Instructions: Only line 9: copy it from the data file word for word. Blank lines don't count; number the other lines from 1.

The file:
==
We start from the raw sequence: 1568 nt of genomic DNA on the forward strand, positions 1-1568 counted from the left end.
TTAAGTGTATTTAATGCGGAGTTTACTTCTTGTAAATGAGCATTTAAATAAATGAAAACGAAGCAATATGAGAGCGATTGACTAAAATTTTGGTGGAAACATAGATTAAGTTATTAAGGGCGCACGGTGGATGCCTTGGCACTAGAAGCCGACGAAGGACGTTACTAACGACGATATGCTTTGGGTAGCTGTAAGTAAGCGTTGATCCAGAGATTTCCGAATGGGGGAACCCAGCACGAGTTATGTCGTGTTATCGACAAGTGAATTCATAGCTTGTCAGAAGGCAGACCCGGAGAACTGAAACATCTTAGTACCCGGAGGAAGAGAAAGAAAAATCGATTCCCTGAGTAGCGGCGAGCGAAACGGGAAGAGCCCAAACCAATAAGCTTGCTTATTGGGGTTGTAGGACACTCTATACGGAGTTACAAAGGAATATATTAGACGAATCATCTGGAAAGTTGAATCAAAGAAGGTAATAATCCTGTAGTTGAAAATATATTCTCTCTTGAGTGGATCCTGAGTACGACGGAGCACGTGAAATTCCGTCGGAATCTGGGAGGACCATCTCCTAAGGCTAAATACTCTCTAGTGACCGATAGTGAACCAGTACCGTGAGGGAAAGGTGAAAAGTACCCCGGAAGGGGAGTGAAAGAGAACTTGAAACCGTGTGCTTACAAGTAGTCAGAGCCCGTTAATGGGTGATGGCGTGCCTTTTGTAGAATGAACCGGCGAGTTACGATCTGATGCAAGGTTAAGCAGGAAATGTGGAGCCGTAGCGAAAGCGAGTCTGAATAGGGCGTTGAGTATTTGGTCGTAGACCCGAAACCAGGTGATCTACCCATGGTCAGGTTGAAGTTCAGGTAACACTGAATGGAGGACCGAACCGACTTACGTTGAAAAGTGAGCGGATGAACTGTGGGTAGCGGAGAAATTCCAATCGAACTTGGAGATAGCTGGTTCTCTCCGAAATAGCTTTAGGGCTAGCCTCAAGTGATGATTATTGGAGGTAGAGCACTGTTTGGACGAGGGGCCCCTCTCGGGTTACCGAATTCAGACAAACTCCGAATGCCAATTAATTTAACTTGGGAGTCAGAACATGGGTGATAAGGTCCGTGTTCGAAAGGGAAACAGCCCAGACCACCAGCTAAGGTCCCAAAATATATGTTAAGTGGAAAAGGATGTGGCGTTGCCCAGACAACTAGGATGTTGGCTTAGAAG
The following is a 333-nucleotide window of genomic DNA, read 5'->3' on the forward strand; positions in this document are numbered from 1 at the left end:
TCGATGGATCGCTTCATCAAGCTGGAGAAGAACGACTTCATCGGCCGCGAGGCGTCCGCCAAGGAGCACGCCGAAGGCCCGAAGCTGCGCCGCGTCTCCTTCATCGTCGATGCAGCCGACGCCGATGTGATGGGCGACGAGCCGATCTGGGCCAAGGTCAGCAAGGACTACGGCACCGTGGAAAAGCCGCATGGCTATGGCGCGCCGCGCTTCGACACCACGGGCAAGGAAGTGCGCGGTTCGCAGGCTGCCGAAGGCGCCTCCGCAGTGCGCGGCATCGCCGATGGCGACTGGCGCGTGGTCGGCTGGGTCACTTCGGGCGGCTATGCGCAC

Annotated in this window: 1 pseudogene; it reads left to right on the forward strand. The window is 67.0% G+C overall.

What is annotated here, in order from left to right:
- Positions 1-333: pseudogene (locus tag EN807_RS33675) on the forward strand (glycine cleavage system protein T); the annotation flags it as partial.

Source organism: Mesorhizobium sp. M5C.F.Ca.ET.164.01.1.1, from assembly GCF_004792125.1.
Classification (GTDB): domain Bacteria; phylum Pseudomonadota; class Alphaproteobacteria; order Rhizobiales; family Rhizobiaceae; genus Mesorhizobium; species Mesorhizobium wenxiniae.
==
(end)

Classification (GTDB): domain Bacteria; phylum Pseudomonadota; class Alphaproteobacteria; order Rhizobiales; family Rhizobiaceae; genus Mesorhizobium; species Mesorhizobium wenxiniae.